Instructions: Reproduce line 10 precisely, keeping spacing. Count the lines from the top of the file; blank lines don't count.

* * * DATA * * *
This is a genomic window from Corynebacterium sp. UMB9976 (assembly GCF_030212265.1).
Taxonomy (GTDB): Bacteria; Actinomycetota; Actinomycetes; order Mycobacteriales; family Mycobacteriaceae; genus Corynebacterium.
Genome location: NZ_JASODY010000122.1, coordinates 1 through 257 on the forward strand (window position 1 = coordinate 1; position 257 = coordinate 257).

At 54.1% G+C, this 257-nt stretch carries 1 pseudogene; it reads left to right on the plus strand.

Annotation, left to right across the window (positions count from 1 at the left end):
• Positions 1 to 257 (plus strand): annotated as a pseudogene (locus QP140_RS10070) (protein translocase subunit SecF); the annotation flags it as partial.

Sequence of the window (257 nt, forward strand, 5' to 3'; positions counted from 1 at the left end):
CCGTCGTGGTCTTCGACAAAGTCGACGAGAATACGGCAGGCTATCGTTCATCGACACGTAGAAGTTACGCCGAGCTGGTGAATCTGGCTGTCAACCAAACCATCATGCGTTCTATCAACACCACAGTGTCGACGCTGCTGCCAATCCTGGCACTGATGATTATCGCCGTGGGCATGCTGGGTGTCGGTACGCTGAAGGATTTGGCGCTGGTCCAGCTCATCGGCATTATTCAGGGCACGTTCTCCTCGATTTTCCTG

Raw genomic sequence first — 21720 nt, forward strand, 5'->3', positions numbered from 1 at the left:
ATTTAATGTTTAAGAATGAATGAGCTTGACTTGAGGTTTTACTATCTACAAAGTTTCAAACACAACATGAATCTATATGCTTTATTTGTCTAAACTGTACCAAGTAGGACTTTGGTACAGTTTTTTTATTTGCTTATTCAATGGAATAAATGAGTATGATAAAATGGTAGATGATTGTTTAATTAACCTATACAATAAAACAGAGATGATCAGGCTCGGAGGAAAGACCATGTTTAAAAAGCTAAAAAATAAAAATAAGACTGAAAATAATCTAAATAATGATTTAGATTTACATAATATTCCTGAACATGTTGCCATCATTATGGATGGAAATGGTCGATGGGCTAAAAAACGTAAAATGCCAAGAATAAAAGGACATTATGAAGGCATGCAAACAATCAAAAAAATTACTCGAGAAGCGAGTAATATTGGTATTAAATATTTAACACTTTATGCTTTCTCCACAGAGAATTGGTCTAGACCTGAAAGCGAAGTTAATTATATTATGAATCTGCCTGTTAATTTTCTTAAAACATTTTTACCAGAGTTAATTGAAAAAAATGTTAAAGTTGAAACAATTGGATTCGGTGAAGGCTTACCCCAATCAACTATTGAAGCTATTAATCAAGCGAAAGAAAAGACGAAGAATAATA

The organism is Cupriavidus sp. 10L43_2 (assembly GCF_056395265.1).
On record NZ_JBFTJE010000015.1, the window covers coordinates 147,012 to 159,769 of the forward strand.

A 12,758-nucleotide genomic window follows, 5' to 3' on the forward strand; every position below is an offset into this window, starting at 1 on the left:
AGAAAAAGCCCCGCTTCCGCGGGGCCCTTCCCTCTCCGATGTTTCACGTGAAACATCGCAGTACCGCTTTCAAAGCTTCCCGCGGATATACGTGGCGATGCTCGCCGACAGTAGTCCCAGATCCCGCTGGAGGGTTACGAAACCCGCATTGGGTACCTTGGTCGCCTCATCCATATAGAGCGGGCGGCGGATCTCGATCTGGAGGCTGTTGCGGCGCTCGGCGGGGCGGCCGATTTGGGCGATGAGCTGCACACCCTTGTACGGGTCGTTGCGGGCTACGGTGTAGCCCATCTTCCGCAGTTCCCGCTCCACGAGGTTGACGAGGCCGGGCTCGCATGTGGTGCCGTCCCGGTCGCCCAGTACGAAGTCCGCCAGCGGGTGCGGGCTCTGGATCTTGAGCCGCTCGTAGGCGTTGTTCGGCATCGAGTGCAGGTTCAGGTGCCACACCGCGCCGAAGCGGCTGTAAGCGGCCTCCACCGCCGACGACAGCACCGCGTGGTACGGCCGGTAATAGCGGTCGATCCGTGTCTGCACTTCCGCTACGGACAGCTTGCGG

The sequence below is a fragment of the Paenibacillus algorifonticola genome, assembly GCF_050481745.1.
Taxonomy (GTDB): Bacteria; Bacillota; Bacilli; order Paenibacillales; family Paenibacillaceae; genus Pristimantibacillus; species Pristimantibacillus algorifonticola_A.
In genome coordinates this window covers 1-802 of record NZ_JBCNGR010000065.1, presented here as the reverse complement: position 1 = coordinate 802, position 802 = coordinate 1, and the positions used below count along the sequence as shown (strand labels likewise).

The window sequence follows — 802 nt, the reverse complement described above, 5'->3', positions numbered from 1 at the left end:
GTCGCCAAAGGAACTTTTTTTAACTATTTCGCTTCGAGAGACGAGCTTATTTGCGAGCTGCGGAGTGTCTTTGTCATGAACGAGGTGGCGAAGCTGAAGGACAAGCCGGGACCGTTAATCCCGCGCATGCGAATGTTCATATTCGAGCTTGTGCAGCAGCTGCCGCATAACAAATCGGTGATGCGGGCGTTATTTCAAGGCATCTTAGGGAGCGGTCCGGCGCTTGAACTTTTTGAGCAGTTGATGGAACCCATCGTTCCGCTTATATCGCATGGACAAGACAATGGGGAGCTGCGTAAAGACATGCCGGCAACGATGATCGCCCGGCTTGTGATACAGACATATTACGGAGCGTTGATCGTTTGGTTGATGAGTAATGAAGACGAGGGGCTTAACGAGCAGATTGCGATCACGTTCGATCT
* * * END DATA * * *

ATTTAATGTTTAAGAATGAATGAGCTTGACTTGAGGTTTTACTATCTACAAAGTTTCAAACACAACATGAATCTATATGCTTTATTTGTCTAAACTGTACCAAGTAGGACTTTGGTACAGTTTTTTTATTTGCTTATTCAATGGAATAAATGAGTATGATAAAATGGTAGATGATTGTTTAATTAACCTATACAATAAAACAGAGATGATCAGGCTCGGAGGAAAGACCATGTTTAAAAAGCTAAAAAATAAAAATAAGACTGAAAATAATCTAAATAATGATTTAGATTTACATAATATTCCTGAACATGTTGCCATCATTATGGATGGAAATGGTCGATGGGCTAAAAAACGTAAAATGCCAAGAATAAAAGGACATTATGAAGGCATGCAAACAATCAAAAAAATTACTCGAGAAGCGAGTAATATTGGTATTAAATATTTAACACTTTATGCTTTCTCCACAGAGAATTGGTCTAGACCTGAAAGCGAAGTTAATTATATTATGAATCTGCCTGTTAATTTTCTTAAAACATTTTTACCAGAGTTAATTGAAAAAAATGTTAAAGTTGAAACAATTGGATTCGGTGAAGGCTTACCCCAATCAACTATTGAAGCTATTAATCAAGCGAAAGAAAAGACGAAGAATAATA